Herb: Hong Kong Lily


Latin name: Lilium brownii


Synonyms: Lilium candidum, Lilium odorum


Family: Liliaceae (Lily Family)



Medicinal use of Hong Kong Lily:

The bulb is antitussive, diuretic, carminative, expectorant, febrifuge, pectoral, sedative and tonic. A decoction is used in the treatment of coughs and haematemesis due to deficiency condition, anxiety, apprehension, oedema and difficult urination. Bulbils from the leaf axils are used in the treatment of intestinal disorders. The dried and powdered flowers are used as a poultice for bruises, cuts etc.

Description of the plant:



Plant:
Bulb


Height:
120 cm
(4 feet)

Flovering:
July


Scent:
Scented
Bulb

Habitat of the herb:

Loose fertile soil along woodland edges or in grass and thickets. Rock crevices, amongst coarse grass and scrub below 1,500 metres.

Edible parts of Hong Kong Lily:

Bulb - cooked. A pleasant slightly sweet taste, they are used as a vegetable in much the same way as potatoes (Solanum tuberosum). A starch can be extracted from the bulbs and added to other foods. The grated bulb can be added as a thickener to soups etc. The bulb is usually rather small. The dried flower petals are used as a flavouring in soups.

Propagation of the herb:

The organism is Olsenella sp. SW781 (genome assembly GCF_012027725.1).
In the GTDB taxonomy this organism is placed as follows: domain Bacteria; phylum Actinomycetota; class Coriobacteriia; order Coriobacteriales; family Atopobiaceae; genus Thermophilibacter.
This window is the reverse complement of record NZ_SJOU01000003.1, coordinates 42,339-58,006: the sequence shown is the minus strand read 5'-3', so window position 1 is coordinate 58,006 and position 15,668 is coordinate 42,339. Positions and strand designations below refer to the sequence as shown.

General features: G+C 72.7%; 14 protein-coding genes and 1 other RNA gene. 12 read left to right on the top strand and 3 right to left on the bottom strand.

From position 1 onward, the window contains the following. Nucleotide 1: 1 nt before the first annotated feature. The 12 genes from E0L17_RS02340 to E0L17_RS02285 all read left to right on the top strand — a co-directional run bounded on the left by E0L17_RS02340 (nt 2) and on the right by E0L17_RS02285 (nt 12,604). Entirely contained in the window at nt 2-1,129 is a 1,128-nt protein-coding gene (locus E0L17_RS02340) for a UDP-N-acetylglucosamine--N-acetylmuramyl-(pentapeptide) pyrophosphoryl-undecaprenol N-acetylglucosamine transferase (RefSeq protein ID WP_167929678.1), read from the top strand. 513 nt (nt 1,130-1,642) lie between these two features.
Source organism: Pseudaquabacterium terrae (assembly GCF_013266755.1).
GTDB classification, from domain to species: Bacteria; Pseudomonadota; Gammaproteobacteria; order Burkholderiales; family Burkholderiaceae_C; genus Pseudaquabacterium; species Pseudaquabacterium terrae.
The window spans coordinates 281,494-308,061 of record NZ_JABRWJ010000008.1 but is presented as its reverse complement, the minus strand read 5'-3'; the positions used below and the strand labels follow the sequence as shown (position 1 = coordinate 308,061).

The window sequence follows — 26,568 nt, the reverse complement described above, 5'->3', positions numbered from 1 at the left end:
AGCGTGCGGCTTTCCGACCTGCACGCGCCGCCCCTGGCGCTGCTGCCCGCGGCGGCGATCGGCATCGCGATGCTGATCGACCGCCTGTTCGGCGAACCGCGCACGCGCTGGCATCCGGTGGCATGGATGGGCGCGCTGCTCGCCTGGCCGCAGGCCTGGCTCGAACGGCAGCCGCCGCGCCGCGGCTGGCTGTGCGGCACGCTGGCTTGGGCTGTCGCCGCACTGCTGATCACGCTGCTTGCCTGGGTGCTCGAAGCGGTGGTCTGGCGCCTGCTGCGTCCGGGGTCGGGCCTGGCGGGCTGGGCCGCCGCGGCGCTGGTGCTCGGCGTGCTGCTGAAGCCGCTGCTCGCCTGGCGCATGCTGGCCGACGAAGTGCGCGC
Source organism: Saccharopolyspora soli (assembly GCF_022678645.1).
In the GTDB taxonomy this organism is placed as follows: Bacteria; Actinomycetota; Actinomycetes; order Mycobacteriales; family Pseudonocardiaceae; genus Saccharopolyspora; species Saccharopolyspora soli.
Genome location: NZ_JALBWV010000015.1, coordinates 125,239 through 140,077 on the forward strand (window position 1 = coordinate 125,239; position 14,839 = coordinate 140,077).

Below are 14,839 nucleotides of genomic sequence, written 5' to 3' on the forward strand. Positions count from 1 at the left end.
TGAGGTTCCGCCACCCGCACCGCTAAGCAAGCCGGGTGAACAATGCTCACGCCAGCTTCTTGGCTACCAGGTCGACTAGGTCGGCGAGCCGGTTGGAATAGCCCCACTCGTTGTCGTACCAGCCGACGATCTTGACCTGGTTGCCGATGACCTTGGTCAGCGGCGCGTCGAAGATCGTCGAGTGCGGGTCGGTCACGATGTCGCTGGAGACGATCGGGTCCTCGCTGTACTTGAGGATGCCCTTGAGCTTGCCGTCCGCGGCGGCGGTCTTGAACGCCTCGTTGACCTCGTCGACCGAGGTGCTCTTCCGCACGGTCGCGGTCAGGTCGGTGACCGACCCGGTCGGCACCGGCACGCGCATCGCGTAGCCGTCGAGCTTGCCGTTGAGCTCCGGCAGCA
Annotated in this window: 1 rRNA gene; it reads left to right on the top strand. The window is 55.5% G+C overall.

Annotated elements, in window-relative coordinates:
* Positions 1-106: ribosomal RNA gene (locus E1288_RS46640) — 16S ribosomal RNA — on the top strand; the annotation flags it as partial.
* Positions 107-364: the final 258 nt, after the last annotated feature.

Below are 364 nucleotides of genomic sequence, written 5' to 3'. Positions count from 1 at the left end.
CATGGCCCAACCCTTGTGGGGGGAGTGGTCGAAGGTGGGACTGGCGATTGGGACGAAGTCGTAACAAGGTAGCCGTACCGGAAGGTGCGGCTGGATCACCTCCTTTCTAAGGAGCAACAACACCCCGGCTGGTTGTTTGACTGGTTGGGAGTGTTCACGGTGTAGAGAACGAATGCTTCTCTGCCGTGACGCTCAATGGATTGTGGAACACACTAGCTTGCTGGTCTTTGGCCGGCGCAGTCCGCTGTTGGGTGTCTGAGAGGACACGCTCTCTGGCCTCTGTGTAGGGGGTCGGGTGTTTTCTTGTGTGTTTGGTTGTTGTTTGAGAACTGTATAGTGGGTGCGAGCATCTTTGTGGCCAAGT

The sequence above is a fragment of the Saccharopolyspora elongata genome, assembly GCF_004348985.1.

Seed - immediate epigeal germination. Sow thinly in pots from late winter to early spring in a cold frame. Should germinate in 2 - 4 weeks. Great care should be taken in pricking out the young seedlings, many people prefer to leave them in the seed pot until they die down at the end of their second years growth. This necessitates sowing the seed thinly and using a reasonably fertile sowing medium. The plants will also require regular feeding when in growth. Divide the young bulbs when they are dormant, putting 2 - 3 in each pot, and grow them on for at least another year before planting them out into their permanent positions when the plants are dormant. Division with care in the autumn once the leaves have died down. Replant immediately. Bulb scales can be removed from the bulbs in early autumn. If they are kept in a warm dark place in a bag of moist peat, they will produce bulblets. These bulblets can be potted up and grown on in the greenhouse until they are large enough to plant out. Bulblets are formed on the stem just below the soil surface. These should be dug up in the autumn and replanted immediately, preferably in a cold frame for growing on until large enough to plant out into the garden.

Cultivation of Hong Kong Lily:

Loose fertile soil along woodland edges or in grass and thickets. Rock crevices, amongst coarse grass and scrub below 1,500 metres.

Known hazards of Lilium brownii:

None known

Plant information taken from the Plants For A Future.